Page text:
I’ve received a lot of e-mails in the last week about an Executive Order that President Obama signed recently concerning the legal status of INTERPOL, an international law enforcement group. The order states the following:
By the authority vested in me as President by the Constitution and the laws of the United States of America, including section 1 of the International Organizations Immunities Act (22 U.S.C. 288), and in order to extend the appropriate privileges, exemptions, and immunities to the International Criminal Police Organization (INTERPOL), it is hereby ordered that Executive Order 12425 of June 16, 1983, as amended, is further amended by deleting from the first sentence the words “except those provided by Section 2(c), Section 3, Section 4, Section 5, and Section 6 of that Act” and the semicolon that immediately precedes them.
The conservative blogosphere has been in a bit of a tizzy about this executive order in the last week. As far as I know, the hubbub started here and has been racing around the conservative blogosphere since then. The controversy arises because Section 2(c) of the International Organizations Immunities Act includes a statement that the “property” of covered organizations “shall be immune from search.” The thinking is that by making INTERPOL property “immune from search,” the U.S. Government is giving up U.S. sovereignty, taking a step towards a new international world order, repealing the Fourth Amendment, and the like.
A bunch of people have asked me for my reaction to this story over the last week, and I’ve told them that I have’t blogged on it because I had a vague reaction to it but nothing particularly certain. I am not an expert on INTERPOL, and I hadn’t even heard of the International Organizations Immunities Act until last week. But the e-mails keep coming, and on the theory that some readers might be interested in my vague reaction nonetheless, here’s my tentative take: I have a somewhat hard time seeing what the genuine issues are with Obama’s Executive order.
I recognize that the idea of a Democratic President yielding U.S. sovereignty to an international organization even 1 millimeter is enough to set a lot of people off: This stuff is catnip to some on the right. But I don’t even know if INTERPOL even has any property in the United States to search — and if they have no property to search, I don’t know why it matters whether there is immunity over the search of nonexistent property. The only INTERPOL office in the U.S. that I know of is the one in the DOJ run byDOJ’s Interpol-U.S. National Central Bureau. That office helps U.S. law enforcement get records from abroad and that sort of stuff. But I don’t even know if that office counts as INTERPOL’s “property.” Even if that space counts as INTERPOL property, I’m not sure why it matters if the U.S. Government can execute a law enforcement search of that one office in DOJ. The purpose of INTERPOL is to share data among governments, so I don’t know if the U.S. would need to execute a “search” to get that data. For that matter, I’m not entirely sure what it means to say that INTERPOL property is “immune from search.” That phrase hasn’t been interpreted by any courts that I’m aware of; I’m not sure if it has its Fourth Amendment meaning or some other specialized meaning.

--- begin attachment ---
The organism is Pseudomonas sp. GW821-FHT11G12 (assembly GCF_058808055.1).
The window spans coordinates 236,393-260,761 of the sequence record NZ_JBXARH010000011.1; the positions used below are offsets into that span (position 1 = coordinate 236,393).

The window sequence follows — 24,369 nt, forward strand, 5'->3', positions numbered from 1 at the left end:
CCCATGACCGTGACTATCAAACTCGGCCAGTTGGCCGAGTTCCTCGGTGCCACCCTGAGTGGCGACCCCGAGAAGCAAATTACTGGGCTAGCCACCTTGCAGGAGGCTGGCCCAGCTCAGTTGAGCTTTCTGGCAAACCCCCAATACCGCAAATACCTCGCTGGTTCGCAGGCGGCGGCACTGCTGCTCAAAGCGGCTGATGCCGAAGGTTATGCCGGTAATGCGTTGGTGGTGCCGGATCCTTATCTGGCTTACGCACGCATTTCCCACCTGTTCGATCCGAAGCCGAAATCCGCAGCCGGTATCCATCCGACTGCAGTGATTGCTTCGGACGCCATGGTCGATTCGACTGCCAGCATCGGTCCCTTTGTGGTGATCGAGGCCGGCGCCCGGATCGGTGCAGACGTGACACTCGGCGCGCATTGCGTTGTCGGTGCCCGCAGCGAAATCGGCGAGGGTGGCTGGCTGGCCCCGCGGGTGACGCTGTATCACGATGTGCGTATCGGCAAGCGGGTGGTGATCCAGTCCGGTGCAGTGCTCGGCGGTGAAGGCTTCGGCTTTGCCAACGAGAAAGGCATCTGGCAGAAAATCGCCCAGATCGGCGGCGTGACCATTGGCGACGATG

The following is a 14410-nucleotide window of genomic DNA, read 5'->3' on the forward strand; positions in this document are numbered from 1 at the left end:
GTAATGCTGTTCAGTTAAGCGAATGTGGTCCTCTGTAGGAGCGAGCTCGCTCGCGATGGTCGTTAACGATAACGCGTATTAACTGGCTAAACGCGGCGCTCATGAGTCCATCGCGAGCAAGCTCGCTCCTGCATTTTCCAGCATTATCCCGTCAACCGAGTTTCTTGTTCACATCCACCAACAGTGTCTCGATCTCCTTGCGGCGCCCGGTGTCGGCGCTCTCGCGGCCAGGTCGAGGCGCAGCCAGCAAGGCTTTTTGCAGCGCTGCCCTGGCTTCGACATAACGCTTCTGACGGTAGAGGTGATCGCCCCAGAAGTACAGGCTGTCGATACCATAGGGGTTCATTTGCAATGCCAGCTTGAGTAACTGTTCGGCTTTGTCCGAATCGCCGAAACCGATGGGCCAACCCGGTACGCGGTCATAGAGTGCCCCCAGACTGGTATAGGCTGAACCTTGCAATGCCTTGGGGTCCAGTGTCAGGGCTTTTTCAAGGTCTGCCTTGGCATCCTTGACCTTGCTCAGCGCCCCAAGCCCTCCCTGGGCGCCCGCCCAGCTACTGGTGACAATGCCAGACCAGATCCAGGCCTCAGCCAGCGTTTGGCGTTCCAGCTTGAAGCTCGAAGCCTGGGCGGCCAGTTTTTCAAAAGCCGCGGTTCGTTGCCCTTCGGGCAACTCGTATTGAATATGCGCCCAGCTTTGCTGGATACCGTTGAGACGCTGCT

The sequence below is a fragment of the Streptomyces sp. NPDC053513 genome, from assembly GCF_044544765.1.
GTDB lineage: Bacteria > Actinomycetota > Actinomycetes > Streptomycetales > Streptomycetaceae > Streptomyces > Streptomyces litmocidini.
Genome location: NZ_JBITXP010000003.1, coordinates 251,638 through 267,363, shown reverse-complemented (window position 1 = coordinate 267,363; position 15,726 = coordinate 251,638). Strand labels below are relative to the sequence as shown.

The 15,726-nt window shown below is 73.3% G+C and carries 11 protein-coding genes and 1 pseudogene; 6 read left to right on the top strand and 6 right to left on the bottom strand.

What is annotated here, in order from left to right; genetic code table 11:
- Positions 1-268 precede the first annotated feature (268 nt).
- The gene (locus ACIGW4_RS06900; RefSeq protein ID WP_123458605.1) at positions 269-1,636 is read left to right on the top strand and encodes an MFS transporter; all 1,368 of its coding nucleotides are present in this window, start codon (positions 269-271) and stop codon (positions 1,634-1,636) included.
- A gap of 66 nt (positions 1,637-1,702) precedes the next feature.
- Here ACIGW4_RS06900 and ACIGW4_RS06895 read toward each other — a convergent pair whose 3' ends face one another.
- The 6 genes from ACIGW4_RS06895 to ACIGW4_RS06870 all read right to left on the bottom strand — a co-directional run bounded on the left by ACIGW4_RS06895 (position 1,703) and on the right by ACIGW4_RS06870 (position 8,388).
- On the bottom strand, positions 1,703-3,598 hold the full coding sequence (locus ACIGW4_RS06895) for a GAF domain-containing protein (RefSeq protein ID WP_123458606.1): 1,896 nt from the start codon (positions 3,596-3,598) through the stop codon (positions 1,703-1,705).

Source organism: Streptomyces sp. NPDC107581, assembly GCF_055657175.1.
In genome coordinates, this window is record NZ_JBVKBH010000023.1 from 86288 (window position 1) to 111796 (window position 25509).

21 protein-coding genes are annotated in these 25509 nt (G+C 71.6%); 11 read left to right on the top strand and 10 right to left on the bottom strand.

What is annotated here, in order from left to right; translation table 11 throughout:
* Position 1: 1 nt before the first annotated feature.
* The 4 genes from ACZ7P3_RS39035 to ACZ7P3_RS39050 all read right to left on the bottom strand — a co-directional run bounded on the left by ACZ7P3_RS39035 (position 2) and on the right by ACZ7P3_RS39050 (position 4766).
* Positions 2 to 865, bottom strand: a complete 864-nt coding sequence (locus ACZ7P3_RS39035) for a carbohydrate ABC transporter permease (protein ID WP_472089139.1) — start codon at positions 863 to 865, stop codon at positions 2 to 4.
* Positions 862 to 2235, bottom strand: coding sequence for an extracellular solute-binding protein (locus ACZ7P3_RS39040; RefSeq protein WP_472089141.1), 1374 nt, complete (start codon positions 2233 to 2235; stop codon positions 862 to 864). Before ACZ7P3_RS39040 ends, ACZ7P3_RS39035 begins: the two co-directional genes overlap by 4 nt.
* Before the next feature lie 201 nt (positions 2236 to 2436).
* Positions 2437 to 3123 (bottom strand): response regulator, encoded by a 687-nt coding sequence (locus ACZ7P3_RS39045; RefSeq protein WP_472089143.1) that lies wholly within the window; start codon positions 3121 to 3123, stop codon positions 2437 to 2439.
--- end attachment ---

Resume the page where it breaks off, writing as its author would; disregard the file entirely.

A lot of the blogging objections I have seen to the Executive Order claim that this is a symbolic step towards U.S. membership in the International Criminal Court. But I guess I find an unadvertised executive order that no one knows about (at least until bloggers started pointing it out) that can be tied to the ICC only at a relatively abstract level a rather unthreatening step. Maybe there is more coming, in which case we can look at that when it comes. But in itself, I’m not entirely sure what the fuss is about.
With that said, if there are some experts out there who know a lot about the International Organizations Immunities Act, please do offer your thoughts. I’d be delighted to post a correction if I’m all wrong about this.